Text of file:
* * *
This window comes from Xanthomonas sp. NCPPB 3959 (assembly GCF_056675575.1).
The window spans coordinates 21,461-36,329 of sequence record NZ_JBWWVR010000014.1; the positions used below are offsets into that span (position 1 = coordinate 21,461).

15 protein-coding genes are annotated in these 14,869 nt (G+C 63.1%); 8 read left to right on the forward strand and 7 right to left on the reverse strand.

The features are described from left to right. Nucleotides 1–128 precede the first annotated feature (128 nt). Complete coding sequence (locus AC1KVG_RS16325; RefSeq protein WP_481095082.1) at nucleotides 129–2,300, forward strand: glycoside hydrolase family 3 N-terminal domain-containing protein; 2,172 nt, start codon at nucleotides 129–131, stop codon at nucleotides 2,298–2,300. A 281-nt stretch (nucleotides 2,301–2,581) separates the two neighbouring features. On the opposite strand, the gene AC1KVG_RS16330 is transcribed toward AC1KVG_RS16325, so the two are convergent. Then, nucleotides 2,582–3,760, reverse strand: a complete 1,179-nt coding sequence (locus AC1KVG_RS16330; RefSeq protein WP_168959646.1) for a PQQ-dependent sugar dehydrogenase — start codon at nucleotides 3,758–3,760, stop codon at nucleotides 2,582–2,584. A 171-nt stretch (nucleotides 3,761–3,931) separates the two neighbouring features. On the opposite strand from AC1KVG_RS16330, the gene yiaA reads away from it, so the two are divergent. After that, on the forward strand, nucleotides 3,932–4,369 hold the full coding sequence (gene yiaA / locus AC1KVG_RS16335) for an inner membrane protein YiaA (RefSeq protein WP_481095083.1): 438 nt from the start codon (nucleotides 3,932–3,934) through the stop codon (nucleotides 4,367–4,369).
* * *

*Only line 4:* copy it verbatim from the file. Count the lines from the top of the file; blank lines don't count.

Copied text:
The features are described from left to right. Nucleotides 1–128 precede the first annotated feature (128 nt). Complete coding sequence (locus AC1KVG_RS16325; RefSeq protein WP_481095082.1) at nucleotides 129–2,300, forward strand: glycoside hydrolase family 3 N-terminal domain-containing protein; 2,172 nt, start codon at nucleotides 129–131, stop codon at nucleotides 2,298–2,300. A 281-nt stretch (nucleotides 2,301–2,581) separates the two neighbouring features. On the opposite strand, the gene AC1KVG_RS16330 is transcribed toward AC1KVG_RS16325, so the two are convergent. Then, nucleotides 2,582–3,760, reverse strand: a complete 1,179-nt coding sequence (locus AC1KVG_RS16330; RefSeq protein WP_168959646.1) for a PQQ-dependent sugar dehydrogenase — start codon at nucleotides 3,758–3,760, stop codon at nucleotides 2,582–2,584. A 171-nt stretch (nucleotides 3,761–3,931) separates the two neighbouring features. On the opposite strand from AC1KVG_RS16330, the gene yiaA reads away from it, so the two are divergent. After that, on the forward strand, nucleotides 3,932–4,369 hold the full coding sequence (gene yiaA / locus AC1KVG_RS16335) for an inner membrane protein YiaA (RefSeq protein WP_481095083.1): 438 nt from the start codon (nucleotides 3,932–3,934) through the stop codon (nucleotides 4,367–4,369).